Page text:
Reversible Sewing Machine Cover Tutorial

Did I mention that I’ve never really understood sewing machine covers until I made one? I have a hard case cover that I never use unless I am taking my machine somewhere, so I’ve always kinda poo-poo-ed the sewn and quilted sewing machine covers. That is unless I made one for the swap I just did. My partner wanted one, so I tried my hand at it and decided that they are cool and I want one too! They can really brighten up a sewing room!

The most common ones I have seen are basically a mini quilt or tea towel looking piece with a bow on the side. Martha Stewart has one that I’ve seen a lot. And to me, if I’m covering it, I’m covering it. So I made a full-fledged cover with sides and everything!

So here’s how I made mine!

Materials: Not an extensive material list for this one! Just fabric, thread and a cutting device! And since I quilted my cover I also used some batting. This material is optional, but it does help the cover keep it’s shape a bit more than if it didn’t have it.

Step 1: Cut the pieces. For this step, I can’t give you the dimensions! First you have to measure your machine. The machine I was making it for was 16 inches wide, 7 inches deep and 11 inches tall. I added 2 inches to the width,  1 inch to the depth and a 1/2 inch to the height. So you need:

4 side panels- 2 from the inside fabric and 2 for the outside fabric. And 2 pieces of batting if you are using it. My side panels were 8 x 11.5 inches.

2 cover panels- My cover panels were 18 x 30 inches. The height + height + depth. And, again, if you are using batting, cut a piece of batting the same size.

Step 2: Round off the corners at the top piece of the sides. I just used a little juice cup for the shape, so it wasn’t anything too specific!

Step 3: Clip the cover to the sides with right sides together. Or pin, whichever.

Step 4: Sew the cover and sides together, but don’t forget the hole! Leave a 3 inch or so hole in one of the sides seams to pull the finished pieces through later.

Step 5: Repeat steps 3 and 4 with the outside pieces.

Step 7: Put the outside of the cover inside the inside piece of the cover with right sides together. Does that make sense??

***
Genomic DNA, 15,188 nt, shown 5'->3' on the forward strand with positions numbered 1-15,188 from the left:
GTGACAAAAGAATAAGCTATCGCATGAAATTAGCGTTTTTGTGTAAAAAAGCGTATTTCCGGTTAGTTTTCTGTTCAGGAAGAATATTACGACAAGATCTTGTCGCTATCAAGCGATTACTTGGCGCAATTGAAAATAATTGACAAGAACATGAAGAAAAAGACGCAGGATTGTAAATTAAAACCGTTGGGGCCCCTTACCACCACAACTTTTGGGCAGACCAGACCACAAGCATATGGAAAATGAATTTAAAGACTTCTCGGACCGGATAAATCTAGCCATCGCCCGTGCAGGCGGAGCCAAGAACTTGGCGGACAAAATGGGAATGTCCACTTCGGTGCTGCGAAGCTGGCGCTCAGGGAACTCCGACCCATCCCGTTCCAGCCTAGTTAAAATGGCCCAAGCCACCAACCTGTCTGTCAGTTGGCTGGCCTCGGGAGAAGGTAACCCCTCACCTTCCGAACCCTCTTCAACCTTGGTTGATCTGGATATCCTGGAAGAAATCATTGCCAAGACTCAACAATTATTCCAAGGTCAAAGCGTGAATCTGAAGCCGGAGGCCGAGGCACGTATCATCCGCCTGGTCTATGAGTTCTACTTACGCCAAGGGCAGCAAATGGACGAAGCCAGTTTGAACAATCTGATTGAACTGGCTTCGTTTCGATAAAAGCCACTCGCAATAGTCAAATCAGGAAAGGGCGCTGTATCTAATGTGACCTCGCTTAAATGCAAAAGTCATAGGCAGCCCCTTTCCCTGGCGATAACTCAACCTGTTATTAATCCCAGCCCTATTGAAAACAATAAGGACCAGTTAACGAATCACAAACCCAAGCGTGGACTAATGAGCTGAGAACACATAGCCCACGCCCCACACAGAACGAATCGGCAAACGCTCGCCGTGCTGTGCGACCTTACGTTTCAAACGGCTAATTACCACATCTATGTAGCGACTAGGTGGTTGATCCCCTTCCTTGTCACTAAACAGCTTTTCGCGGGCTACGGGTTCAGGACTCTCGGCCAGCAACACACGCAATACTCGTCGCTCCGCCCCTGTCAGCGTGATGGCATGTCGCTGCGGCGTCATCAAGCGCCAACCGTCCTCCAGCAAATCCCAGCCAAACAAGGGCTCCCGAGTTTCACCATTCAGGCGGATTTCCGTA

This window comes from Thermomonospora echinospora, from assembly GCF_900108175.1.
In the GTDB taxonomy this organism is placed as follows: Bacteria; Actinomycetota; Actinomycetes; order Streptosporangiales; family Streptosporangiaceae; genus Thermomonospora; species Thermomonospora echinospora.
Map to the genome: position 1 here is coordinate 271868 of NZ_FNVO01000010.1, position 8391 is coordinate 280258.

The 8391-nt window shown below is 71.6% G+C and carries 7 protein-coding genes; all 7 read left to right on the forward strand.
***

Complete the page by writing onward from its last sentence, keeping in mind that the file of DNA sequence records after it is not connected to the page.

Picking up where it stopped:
Step 8: Clip the two pieces together, aligning the seams.

Step 9: Sew the two pieces together.

Step 10: Pull through.

Step 11: Sew that hole in the inside side seam closed.

Step 12: Iron the bottom seam and topstitch around the edge. I used yellow thread on yellow fabric, so it’s hard to see in the pictures, but it’s there, I promise!

And Wahla! It’s done! And hopefully it fits! I was stressed about it since I was making it for a machine I didn’t have access to. But as you can see it fits her machine quite nicely!

And it’s reversible! When you’re needin’ a change, flip it around!

And if you’re wondering about the pinwheel quilt blocks, be sure to check out the tutorial for that here!

Do you have use a machine cover?? Do you want to now?? I do!

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  1. Jayme C says:

    I LOVE this machine cover!!!!! Teehehe, and I’m so glad it greets me every morning since I usually wake up facing my sewing area!! You’re amazing!!

  2. Sheila Perl says:

    I DO want a sewing machine cover, and a serger cover, and an embroidery machine cover!! I also want a sewing area as tidy as your “swap” recipient 🙂 I need to get busy, thank you for the tutorial!

  3. What a nice work! Wish I could do that stuff but it seems as if I have some left thumbs when it comes to sewing

  4. I love the colors! What a great DIY and wonderful photos. I don’t have a sewing machine, but if I did . . . .

    I’m visiting from SITS. 🙂

  5. The reversible idea is great! I love the colours! Thank you for sharing this. I’m a new follower from the creative me linky

  6. great tutorial! i love the pinwheels.

  7. I don’t have one, but I now want one!!! I am also in a swap and the lady wants a sewing machine cover. Thank you for the tutorial!!!

  8. At what point did you quilt the cover? I am looking for a project that combines sewing and quilting and I could use a cover for my machine. Thanks!

    • Good question! I guess I didn’t mention that part! I pieced the cover and then quilted it and then treated it as one panel. Then moved on Step 2. So I guess the piecing and quilting would be considered Step 1.5! Let me know if that is still confusing. 🙂

      • Thanks for your reply. Just to clarify…did you quilt the outer cover before you stitched it together? I can’t tell if the entire cover is quilted and it seems like it would be tough to do once it is sewn together. It’s beautiful and I especially like the orange and green fabric.

      • Yes. I quilt the outer cover to the batting. I don’t quilt the sides, but I do use batting on the sides for added support. Then I attach the sides to the cover. Then do this for the three inside pieces (except I typically don’t quilt the inside main piece). And I don’t quilt the inside and outside main pieces together. Again, let me know if you have more questions!

      • that makes much more sense to me. I think I will give it a go. Thanks so much!

  9. Melissa Stillwell says:

    I used your tutorial today and I love my new sewing machine cover! Thanks for the great, easy to follow directions and pictures!

  10. suesewcrafty says:

    Hi Louise. I just got an email as I guess I subscribed or something. Then I looked through the comments and discovered I’d asked you questions about the machine cover. This was before we met at the guild….small world huh? Sue

  11. I love this! And that it is reversible. I’ve just been using the plain white plastic one which came with my singer and keeping it in its box – I’m hoping to move shortly so I’m bookmarking this to make one when I have a place with a little more space 😀 Looks so good, I still can’t believe it is so neat as a reversible 🙂


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